Blurred through the rainy windshield, the dinosaur was coming toward their car. Slow, ominous strides, coming right toward them.
Malcolm said, “You know, at times like this one feels, well, perhaps extinct animals should be left extinct. Don’t you have that feeling now?”
“They don’t have intelligence. They have what I call ‘thintelligence.’ They see the immediate situation. They think narrowly and they call it ‘being focused.’ They don’t see the surround. They don’t see the consequences.”
“I’ll tell you the problem with engineers and scientists. Scientists have an elaborate line of bullshit about how they are seeking to know the truth about nature. Which is true, but that’s not what drives them. Nobody is driven by abstractions like ‘seeking truth.’
“Scientists are actually preoccupied with accomplishment. So they are focused on whether they can do something. They never stop to ask if they should do something. They conveniently define such considerations as pointless. If they don’t do it, someone else will. Discovery, they believe, is inevitable. So they just try to do it first. That’s the game in science. Even pure scientific discovery is an aggressive, penetrative act. It takes big equipment, and it literally changes the world afterward. Particle accelerators scar the land, and leave radioactive byproducts. Astronauts leave trash on the moon. There is always some proof that scientists were there, making their discoveries. Discovery is always a rape of the natural world. Always.
“The scientists want it that way. They have to stick their instruments in. They have to leave their mark. They can’t just watch. They can’t just appreciate. They can’t just fit into the natural order. They have to make something unnatural happen. That is the scientist’s job, and now we have whole societies that try to be scientific.”
“You know what’s wrong with scientific power?” Malcolm said. :It’s a form of inherited wealth. And you know what assholes congenitally rich people are. It never fails.”
Hammond said, “What is he talking about?”
Harding made a sign, indicating delirium. Malcolm cocked his eye.
“I will tell you what I am talking about,” he said. “Most kinds of power require substantial sacrifice by whoever wants the power. There is an apprenticeship, a discipline lasting many years. Whatever kind of power you want. President of the company. Black belt in karate. Spiritual guru. Whatever it is you seek, you have to put in the time, the practice, the effort. You must give up a lot to get it. It has to be very important to you. And once you have attained it, it is your power. It can’t be given away: it resides in you. It is literally the result of your discipline.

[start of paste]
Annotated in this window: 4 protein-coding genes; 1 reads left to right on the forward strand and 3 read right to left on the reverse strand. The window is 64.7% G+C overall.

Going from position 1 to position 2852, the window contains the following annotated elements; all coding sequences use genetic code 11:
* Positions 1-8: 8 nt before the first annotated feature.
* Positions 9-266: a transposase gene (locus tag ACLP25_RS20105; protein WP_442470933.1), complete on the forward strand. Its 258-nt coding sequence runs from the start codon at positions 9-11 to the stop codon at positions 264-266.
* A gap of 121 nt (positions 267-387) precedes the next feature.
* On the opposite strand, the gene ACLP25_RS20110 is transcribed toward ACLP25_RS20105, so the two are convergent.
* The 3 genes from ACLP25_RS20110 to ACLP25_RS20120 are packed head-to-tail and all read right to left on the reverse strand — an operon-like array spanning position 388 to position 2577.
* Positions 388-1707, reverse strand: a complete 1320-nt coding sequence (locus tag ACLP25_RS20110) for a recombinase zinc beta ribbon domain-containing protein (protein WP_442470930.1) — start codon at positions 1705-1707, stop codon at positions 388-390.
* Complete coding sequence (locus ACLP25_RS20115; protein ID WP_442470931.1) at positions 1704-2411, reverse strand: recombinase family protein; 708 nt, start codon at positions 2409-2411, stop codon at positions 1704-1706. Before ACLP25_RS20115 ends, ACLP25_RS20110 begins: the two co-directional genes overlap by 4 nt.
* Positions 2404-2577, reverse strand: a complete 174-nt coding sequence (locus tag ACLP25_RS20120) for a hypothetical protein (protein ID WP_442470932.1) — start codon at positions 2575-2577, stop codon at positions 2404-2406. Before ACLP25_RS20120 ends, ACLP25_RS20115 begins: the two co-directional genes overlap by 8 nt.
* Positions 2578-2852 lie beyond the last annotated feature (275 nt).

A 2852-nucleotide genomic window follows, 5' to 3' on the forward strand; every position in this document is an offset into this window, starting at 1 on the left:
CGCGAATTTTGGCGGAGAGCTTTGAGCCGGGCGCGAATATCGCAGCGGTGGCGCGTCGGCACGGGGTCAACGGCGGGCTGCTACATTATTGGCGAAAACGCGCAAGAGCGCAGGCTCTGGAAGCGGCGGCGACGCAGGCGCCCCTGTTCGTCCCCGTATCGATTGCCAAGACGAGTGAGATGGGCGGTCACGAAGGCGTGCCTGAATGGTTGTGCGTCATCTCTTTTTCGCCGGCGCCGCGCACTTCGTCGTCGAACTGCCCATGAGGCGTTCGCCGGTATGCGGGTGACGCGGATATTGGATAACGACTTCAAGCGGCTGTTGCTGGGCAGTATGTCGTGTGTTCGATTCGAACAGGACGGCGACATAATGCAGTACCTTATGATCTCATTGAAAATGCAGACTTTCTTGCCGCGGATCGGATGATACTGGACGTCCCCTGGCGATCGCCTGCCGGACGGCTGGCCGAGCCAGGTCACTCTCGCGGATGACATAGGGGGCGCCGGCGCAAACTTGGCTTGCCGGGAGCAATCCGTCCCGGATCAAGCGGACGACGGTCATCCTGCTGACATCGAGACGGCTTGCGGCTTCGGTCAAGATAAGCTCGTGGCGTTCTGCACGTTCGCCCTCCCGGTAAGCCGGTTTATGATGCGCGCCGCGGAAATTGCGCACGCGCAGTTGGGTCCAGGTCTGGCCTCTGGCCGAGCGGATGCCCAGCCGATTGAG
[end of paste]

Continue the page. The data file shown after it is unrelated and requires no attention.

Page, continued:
“Now, what is interesting about this process is that, by the time someone has acquired the ability to kill with his bare hands, he has also matured to the point where he won’t use it unwisely. So that kind of power has a built-in control. The discipline of getting the power changes you so that you won’t abuse it.
“But scientific power is like inherited wealth: attained without discipline. You read what others have done, and you take the next step. You can do it very young. You can make progress very fast. There is no discipline lasting many decades. There is no master: old scientists art ignored. There is no humility before nature. There is only a get-rich-quick, make-a-name-for-yourself-fast philosophy. No one will criticize you. No one has any standards. They are all trying to do the same thing: to do something big, and do it fast.
“And because you can stand on the shoulders of giants, you can accomplish something quickly. You don’t even know exactly what you have done, but already you have reported it, patented it, and sold it. And the buyer will have even less discipline than you. The buyer simply purchases the power, like any commodity. The buyer doesn’t even conceive that any discipline might be necessary.”
“You know what we are really talking about here,” Malcolm said. “All this attempt to control . . . We are talking about Western attitudes that are five hundred years old. They began at the time when Florence, Italy, was the most important city in the world. The basic idea of science–that there was a new way to look at reality, that it was objective, that it did not depend on your beliefs or your nationality, that it was rational–that idea was fresh and exciting back then. It offered promise and hope for the future, and it swept away the old medieval system, which was hundreds of years old. The medieval world of feudal politics and religious dogma and hateful superstitions fell before science. But, in truth, this was because the medieval world didn’t really work any more. It didn’t work economically, it didn’t work intellectually, and it didn’t fit the new world that was emerging.”
“But now,” he continued, “science is the belief system that is hundreds of years old. And, like the medieval system before it, science is starting not to fit the world any more. Science has attained so much power that its practical limits begin to be apparent. Largely through science, billions of us live in one small world, densely packed and intercommunicating. But science cannot help us decide what to do with that world, or how to live. Science can make a nuclear reactor, but it cannot tell us not to build it. Science can make pesticide, but cannot tell us not to use it. And our world starts to seem polluted in fundamental ways—air, and water, and land—because of ungovernable science.”
Your powers are much less than your dreams of reason would have you believe.”
Malcolm coughed, and started into the distance. “Let’s be clear. The planet is not in jeopardy. We are in jeopardy. We haven’t got the power to destroy the planet–or to save it. But we might have the power to save ourselves.”